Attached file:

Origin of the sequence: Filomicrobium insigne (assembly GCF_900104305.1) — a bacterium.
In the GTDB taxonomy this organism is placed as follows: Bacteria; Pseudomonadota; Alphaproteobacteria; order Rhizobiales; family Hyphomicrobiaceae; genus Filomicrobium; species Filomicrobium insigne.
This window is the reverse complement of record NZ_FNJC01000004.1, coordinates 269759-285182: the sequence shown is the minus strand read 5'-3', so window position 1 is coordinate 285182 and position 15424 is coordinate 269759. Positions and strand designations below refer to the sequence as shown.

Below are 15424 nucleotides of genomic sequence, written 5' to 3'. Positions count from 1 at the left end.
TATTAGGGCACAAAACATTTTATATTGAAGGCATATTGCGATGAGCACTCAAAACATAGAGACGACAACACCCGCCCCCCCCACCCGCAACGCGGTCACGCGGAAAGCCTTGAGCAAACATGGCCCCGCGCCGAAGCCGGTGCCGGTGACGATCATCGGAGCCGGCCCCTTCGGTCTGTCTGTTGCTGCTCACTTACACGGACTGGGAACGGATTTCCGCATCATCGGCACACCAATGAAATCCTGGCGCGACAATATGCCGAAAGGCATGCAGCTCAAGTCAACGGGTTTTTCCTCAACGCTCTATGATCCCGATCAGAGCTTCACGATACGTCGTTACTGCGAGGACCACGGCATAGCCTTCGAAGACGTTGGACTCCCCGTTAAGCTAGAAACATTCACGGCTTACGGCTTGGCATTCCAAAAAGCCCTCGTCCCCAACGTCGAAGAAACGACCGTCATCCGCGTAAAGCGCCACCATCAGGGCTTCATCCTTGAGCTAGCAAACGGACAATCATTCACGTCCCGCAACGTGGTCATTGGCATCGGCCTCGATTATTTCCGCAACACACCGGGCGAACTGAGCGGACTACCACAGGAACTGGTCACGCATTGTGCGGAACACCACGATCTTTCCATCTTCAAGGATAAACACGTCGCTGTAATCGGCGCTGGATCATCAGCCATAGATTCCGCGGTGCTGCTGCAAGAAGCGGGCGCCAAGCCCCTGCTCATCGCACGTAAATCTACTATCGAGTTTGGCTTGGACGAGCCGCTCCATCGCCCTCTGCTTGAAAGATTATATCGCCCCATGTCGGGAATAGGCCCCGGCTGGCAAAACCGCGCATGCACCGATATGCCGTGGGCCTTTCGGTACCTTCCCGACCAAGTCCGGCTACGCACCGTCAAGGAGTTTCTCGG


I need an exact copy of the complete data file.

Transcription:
Origin of the sequence: Filomicrobium insigne (assembly GCF_900104305.1) — a bacterium.
In the GTDB taxonomy this organism is placed as follows: Bacteria; Pseudomonadota; Alphaproteobacteria; order Rhizobiales; family Hyphomicrobiaceae; genus Filomicrobium; species Filomicrobium insigne.
This window is the reverse complement of record NZ_FNJC01000004.1, coordinates 269759-285182: the sequence shown is the minus strand read 5'-3', so window position 1 is coordinate 285182 and position 15424 is coordinate 269759. Positions and strand designations below refer to the sequence as shown.

Below are 15424 nucleotides of genomic sequence, written 5' to 3'. Positions count from 1 at the left end.
TATTAGGGCACAAAACATTTTATATTGAAGGCATATTGCGATGAGCACTCAAAACATAGAGACGACAACACCCGCCCCCCCCACCCGCAACGCGGTCACGCGGAAAGCCTTGAGCAAACATGGCCCCGCGCCGAAGCCGGTGCCGGTGACGATCATCGGAGCCGGCCCCTTCGGTCTGTCTGTTGCTGCTCACTTACACGGACTGGGAACGGATTTCCGCATCATCGGCACACCAATGAAATCCTGGCGCGACAATATGCCGAAAGGCATGCAGCTCAAGTCAACGGGTTTTTCCTCAACGCTCTATGATCCCGATCAGAGCTTCACGATACGTCGTTACTGCGAGGACCACGGCATAGCCTTCGAAGACGTTGGACTCCCCGTTAAGCTAGAAACATTCACGGCTTACGGCTTGGCATTCCAAAAAGCCCTCGTCCCCAACGTCGAAGAAACGACCGTCATCCGCGTAAAGCGCCACCATCAGGGCTTCATCCTTGAGCTAGCAAACGGACAATCATTCACGTCCCGCAACGTGGTCATTGGCATCGGCCTCGATTATTTCCGCAACACACCGGGCGAACTGAGCGGACTACCACAGGAACTGGTCACGCATTGTGCGGAACACCACGATCTTTCCATCTTCAAGGATAAACACGTCGCTGTAATCGGCGCTGGATCATCAGCCATAGATTCCGCGGTGCTGCTGCAAGAAGCGGGCGCCAAGCCCCTGCTCATCGCACGTAAATCTACTATCGAGTTTGGCTTGGACGAGCCGCTCCATCGCCCTCTGCTTGAAAGATTATATCGCCCCATGTCGGGAATAGGCCCCGGCTGGCAAAACCGCGCATGCACCGATATGCCGTGGGCCTTTCGGTACCTTCCCGACCAAGTCCGGCTACGCACCGTCAAGGAGTTTCTCGG